Minute by minute policymaking
Written by Juan Palenzuela, Associate
Edited by David Gaffney, Partner
Policymakers are facing a conundrum (yes, another one). They need to act quickly to introduce measures that slow the spread of the virus but also minimise the impact on people and the economy. We all want, after all, to get out of lockdown as soon as it is safely possible.
In normal times, they would use indicators such as GDP, unemployment, interest rates, to inform their decision making. But these are not normal times and, in a hard-paced crisis like this one, those indicators are just too painstakingly slow to be particularly useful. Many countries,including the US, unveiled GDP figures for their first quarter last week, even though we are already two-thirds of our way through Q2.
Thankfully, big tech might have some of the answers. Since the beginning of the pandemic,GoogleandApple, among others, have been publishing aggregated, anonymised and easily accessible data on how people are moving. Thanks to these reports, we know that recreational park visits in Edinburgh have jumped by 136% from the usual baseline during last week, for example, and that grocery visits in the city are up only marginally.
These are powerful and practical insights. So much so that they now are one of the main tools for policymakers such as Nicola Sturgeon, Scotland’s first minister, who notedduring her daily update yesterdaythat “on Saturday, in Loch Lomond, traffic was around three times higher than the previous Saturday.”.
In this time of experimentation, the benefits of using these types of indicators may prove so obvious that rescinding them after the pandemic could be in no one’s interest. Policymakers would lose a valuable - and relatively cheap, or even free - source of information; big tech would go some way towards restoring its reputation and all of us would benefit from more effective policies and from the ability to access the data itself. With so many difficult decisions to make, we should grasp the easy ones when they come around.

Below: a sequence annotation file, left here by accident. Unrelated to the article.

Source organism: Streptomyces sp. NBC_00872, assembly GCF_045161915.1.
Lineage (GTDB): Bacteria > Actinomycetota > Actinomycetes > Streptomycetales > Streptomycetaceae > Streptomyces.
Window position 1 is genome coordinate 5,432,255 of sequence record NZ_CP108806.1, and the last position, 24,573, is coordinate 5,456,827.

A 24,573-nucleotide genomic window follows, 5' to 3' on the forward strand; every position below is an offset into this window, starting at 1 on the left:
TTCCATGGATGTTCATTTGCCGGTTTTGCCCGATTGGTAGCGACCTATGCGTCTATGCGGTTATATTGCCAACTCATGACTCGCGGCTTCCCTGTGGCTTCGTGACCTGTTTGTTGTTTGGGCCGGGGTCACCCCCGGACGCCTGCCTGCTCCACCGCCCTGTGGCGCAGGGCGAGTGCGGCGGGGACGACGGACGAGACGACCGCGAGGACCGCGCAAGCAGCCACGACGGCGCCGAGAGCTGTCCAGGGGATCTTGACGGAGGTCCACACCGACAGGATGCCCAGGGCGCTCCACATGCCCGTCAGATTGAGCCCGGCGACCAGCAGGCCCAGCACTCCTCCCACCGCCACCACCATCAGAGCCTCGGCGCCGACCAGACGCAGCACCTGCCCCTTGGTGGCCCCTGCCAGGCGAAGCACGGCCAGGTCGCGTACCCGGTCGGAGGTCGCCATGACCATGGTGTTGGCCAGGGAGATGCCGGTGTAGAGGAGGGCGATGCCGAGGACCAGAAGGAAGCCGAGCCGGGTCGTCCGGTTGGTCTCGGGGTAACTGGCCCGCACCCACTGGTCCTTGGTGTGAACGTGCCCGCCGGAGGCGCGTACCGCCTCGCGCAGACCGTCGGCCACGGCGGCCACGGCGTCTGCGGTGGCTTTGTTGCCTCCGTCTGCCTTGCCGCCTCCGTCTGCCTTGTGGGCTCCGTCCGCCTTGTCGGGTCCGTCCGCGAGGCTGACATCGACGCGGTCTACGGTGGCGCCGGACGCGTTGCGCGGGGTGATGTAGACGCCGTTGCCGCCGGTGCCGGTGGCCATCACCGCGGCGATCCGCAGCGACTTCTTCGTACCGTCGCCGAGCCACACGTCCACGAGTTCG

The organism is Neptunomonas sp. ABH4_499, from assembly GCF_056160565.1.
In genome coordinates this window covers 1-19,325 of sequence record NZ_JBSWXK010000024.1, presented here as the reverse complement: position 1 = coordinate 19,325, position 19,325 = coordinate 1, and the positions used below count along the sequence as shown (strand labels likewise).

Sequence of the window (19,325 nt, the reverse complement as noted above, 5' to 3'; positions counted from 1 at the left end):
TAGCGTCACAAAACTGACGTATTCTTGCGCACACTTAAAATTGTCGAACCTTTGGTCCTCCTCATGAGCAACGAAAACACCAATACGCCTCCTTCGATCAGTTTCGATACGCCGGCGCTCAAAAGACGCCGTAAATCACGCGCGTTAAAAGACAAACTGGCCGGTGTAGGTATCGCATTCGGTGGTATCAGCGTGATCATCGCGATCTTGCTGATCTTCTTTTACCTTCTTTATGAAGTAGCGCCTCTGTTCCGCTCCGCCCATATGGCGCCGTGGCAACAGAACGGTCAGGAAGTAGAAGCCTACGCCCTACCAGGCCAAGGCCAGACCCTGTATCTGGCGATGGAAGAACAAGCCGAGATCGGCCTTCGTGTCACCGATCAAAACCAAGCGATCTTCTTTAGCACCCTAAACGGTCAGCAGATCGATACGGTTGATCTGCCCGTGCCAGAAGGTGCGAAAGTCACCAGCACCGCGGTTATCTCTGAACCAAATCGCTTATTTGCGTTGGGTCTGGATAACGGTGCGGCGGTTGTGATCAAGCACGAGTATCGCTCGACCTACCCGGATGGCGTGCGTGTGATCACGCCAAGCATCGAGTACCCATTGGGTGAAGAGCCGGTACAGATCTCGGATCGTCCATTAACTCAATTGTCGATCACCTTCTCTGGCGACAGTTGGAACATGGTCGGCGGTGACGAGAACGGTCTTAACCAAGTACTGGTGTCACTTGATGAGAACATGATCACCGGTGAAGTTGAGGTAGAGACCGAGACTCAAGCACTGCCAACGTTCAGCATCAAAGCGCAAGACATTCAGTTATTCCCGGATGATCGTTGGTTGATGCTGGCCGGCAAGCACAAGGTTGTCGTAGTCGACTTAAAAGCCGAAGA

The US president, Donald Trump, suggested he could send soldiers to the streets to quell civil unrest in several American cities, sparked by the killing of George Floyd. Such a move would require Trump to invoke the 1807 Insurrection Act clause, which allows the president to deploy the military within its own borders. It was last invoked in 1992 during the riots that followed the acquittal of the policemen who had violently beaten Rodney King, an African-American man, in Los Angeles.
Britain and France have spoken out against inviting Russia to this year’s G7 summit, which is scheduled to take place in America in September. This was after Donald Trump suggested that the organisation should adapt and include Russia’s president, Vladimir Putin, in the gathering. Russia was excluded from the group after it invaded and annexed Crimea in 2014.
Boris Johnson,Britain’s prime minister, is reportedly planning to hold “crunch talks” with Ursula von der Leyen, the European Commission president, later this month in a bid to unblock post-Brexit trade negotiations.